These particles preferably have a particle size of 0.1-30 μm, more preferably 0.5-20 μm (measured by a Coulter counter, hereinafter the same).

Of the above-mentioned particles, the use of silica particles, particularly the use of synthetic amorphous silica having fine pores on the surface, is preferable for the absorption of organic solvent.

The silica particles preferably have an average particle size of secondary agglomerated particles of 0.1 μm-30 μm, diameter of fine pore of 10-2000 Å. Where necessary, the surface of the particles may be modified. For the surface treatment, a chemical treatment using organic silane, organic titanate and the like, a physical treatment wherein paraffin wax, glycol compound etc. are simply attached to the surface are exemplified.

Such silica particles may be obtained from the market. For example, MIZUKASIL manufactured by MIZUSAWA INDUSTRIAL CHEMICALS, LTD., CARPLEX manufactured by Shionogi & Co., Ltd., SYLYSIA manufactured by Fuji Silysia Chemical LTD., SYLOJET manufactured by GRACE JAPAN KK. and the like can be used.

The material for binding particles is preferably a water non-absorptive thermoplastic resin. The use of a thermoplastic resin affords fluidity upon heating in the drying step, which provides a layer with less distortion or surface roughness. Moreover, the use of a water non-absorptive resin enables forming of a layer having superior water resistance. In this way, the characteristics of oily ink superior in water resistance and weatherability can be utilized.

The binding material is a water non-absorptive thermoplastic resin preferably having a glass transition temperature (Tg) of −5 C. to 100 C. When the glass transition temperature is high, the fluidity in the drying step becomes inferior, and a film is tend to be formed particularly on the surface which is dried first, making ink absorption on the surface inferior. When the glass transition temperature is too low, the fluidity during the drying step becomes too fine and the resin tends to gather on the substrate side. As a result, the amount of the resin that binds particles on the surface becomes smaller, which in turn lowers the surface strength.

Examples of the aforementioned thermoplastic resin to be used as the binding material include, but not limited to, polypropylene, polyethylene, polyethylene oxide, polyvinyl alcohol, polyvinylpyrrolidone, polyvinyl chloride, polyester, polycarbonate, alkyd resin, polyurethane, methyl methacrylate resin, cellulose and the like. Of these, the use of polyester thermoplastic resin is particularly preferable in view of adhesion to the substrate, water resistance, weatherability and the like.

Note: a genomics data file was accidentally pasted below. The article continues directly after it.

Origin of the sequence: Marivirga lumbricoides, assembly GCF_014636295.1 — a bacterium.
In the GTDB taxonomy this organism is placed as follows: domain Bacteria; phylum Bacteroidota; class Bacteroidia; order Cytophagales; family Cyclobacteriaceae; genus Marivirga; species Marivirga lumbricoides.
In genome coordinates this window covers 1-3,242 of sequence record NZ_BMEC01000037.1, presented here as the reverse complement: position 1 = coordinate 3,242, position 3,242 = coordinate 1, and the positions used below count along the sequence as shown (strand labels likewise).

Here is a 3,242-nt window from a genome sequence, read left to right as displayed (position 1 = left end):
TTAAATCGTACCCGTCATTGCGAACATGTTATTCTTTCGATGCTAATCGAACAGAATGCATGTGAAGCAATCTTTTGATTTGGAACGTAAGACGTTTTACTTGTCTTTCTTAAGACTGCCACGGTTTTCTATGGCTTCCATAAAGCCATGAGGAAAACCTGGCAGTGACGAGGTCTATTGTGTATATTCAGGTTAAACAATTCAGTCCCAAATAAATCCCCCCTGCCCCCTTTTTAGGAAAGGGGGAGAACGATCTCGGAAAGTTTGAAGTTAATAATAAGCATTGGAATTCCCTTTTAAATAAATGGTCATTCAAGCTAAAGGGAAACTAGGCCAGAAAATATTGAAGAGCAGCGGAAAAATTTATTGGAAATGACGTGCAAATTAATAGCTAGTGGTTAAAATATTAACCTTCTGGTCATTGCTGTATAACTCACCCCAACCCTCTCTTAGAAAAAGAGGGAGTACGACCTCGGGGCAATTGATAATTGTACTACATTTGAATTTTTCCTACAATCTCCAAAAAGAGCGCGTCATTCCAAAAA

In the present invention, the water non-absorptive resin means a resin that does not absorb water at normal temperature in a proportion of not less than 10%, more preferably not less than 5%, of the solid resin. The water absorption is evaluated based on variation in the volume of the resin solid before and after immersion in water at normal temperature for 24 hours. To be specific, the resin is applied on a substantially water non-absorptive support, such as aluminum foil, glass and the like, in a thickness of several dozen μm, dried, immersed in ion exchange water at 18 C. for 24 hours, and measured for the thickness.

A particularly beneficial binding material in the present invention is a polyester resin emulsifiable or dispersible in water, which is obtained from dibasic acid and glycol. Specific examples include a polyester copolymer obtained by copolymerization of at least two kinds of dicarboxylic acid components and a glycol component, which comprises a dibasic acid comprising sulfonic acid metal base-containing dicarboxylic acid in a proportion of 50-0.5 mol % of the entire dicarboxylic acid.

The above-mentioned sulfonic acid metal base-containing dicarboxylic acid is exemplified by metal salts of sulfoterephthalic acid, 5-sulfoisophthalic acid, 4-sulfophthalic acid, 4-sulfonaphthalene-2,7-dicarboxylic acid, 5[4-sulfophenoxy]isophthalic acid and the like, with particular preference given to sodium 5-sulfoisophthalate and sodium sulfoterephthalate. The sulfonic acid metal base-containing dicarboxylic acid is contained in a proportion of 50-0.5 mol %, preferably 20-1 mol %, of the entire dicarboxylic acid component. When it exceeds 50 mol %, dispersibility in water may be improved, but water resistance of the copolymer decreases. The dispersibility of the polyester copolymer in water varies depending on copolymerization composition, the kind and amount of the water soluble organic compound and the like. The amount of the above-mentioned sulfonic acid metal base-containing dicarboxylic acid is preferably smaller as long as the dispersibility in water is not impaired.

As the dicarboxylic acid without sulfonic acid metal base, aromatic dicarboxylic acid, aliphatic dicarboxylic acid and alicyclic dicarboxylic acid are used. Examples of the aromatic dicarboxylic acid include terephthalic acid, isophthalic acid, orthophthalic acid, 2,6-naphthalenedicarboxylic acid and the like. The aromatic dicarboxylic acid is preferably contained in a proportion of not less than 40 mol % of the entire dicarboxylic acid component. When it is less than 40 mol %, mechanical strength and water resistance of the polyester copolymer decrease. Examples of the aliphatic and alicyclic dicarboxylic acids include succinic acid, adipic acid, sebacic acid, 1,3-cyclopentanedicarboxylic acid, 1,2-cyclohexanedicarboxylic acid, 1,3-cyclohexanedicarboxylic acid, 1,4-cyclohexanedicarboxylic acid and the like. The addition of non-aromatic dicarboxylic acid component may result in higher adhesiveness, but generally degrades strength and water resistance of polyester copolymers.